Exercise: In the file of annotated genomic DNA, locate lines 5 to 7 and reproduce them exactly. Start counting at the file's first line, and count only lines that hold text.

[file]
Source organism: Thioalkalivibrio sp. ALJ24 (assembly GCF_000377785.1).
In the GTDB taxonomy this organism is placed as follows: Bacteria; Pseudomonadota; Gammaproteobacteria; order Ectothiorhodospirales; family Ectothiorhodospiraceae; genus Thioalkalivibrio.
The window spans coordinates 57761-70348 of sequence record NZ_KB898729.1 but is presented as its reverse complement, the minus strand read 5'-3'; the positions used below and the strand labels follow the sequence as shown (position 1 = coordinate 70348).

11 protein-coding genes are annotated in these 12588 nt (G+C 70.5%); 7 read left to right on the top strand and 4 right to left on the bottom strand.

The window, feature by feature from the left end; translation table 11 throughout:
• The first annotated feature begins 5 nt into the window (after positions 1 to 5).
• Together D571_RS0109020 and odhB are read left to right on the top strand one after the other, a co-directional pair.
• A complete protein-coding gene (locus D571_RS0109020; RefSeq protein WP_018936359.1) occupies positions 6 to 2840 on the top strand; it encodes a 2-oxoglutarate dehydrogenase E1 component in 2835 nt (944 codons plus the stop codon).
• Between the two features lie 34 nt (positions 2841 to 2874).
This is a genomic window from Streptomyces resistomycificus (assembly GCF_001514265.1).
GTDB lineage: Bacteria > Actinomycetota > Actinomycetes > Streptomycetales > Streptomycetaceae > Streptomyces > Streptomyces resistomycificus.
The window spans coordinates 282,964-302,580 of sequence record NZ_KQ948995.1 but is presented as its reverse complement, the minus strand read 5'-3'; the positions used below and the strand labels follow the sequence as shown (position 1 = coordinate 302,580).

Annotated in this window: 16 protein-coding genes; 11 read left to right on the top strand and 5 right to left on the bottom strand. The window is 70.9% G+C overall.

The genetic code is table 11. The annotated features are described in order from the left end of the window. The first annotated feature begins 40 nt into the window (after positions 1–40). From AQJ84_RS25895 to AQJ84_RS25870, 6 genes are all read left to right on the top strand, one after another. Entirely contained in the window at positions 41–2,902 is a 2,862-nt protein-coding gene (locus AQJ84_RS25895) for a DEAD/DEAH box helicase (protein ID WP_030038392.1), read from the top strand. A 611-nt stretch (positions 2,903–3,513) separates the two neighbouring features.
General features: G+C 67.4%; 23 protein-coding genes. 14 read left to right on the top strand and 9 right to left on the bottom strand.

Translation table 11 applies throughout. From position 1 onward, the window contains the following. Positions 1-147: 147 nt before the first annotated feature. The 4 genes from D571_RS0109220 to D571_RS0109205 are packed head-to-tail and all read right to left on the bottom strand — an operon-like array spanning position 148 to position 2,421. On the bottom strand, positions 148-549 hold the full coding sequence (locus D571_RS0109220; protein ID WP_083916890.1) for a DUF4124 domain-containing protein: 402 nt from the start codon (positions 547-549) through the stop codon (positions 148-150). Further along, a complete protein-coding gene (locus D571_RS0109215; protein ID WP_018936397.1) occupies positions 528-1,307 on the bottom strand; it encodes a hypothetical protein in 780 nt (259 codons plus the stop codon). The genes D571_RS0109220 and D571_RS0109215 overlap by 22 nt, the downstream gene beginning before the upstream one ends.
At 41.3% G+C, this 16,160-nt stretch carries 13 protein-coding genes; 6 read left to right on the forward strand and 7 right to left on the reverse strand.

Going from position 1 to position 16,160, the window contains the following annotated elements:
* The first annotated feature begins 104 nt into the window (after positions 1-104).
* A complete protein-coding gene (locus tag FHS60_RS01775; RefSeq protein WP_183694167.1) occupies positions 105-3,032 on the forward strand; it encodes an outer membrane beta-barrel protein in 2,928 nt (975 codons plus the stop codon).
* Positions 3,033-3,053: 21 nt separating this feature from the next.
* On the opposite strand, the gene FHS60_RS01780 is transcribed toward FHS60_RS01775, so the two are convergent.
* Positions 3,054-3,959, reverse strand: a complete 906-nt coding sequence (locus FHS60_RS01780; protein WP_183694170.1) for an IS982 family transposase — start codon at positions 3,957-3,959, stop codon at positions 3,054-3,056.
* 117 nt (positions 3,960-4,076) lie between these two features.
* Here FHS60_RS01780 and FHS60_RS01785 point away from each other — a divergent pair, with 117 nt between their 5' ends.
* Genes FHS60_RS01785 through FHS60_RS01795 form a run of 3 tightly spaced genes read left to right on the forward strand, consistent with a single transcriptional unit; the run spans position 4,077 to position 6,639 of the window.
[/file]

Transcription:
The window, feature by feature from the left end; translation table 11 throughout:
• The first annotated feature begins 5 nt into the window (after positions 1 to 5).
• Together D571_RS0109020 and odhB are read left to right on the top strand one after the other, a co-directional pair.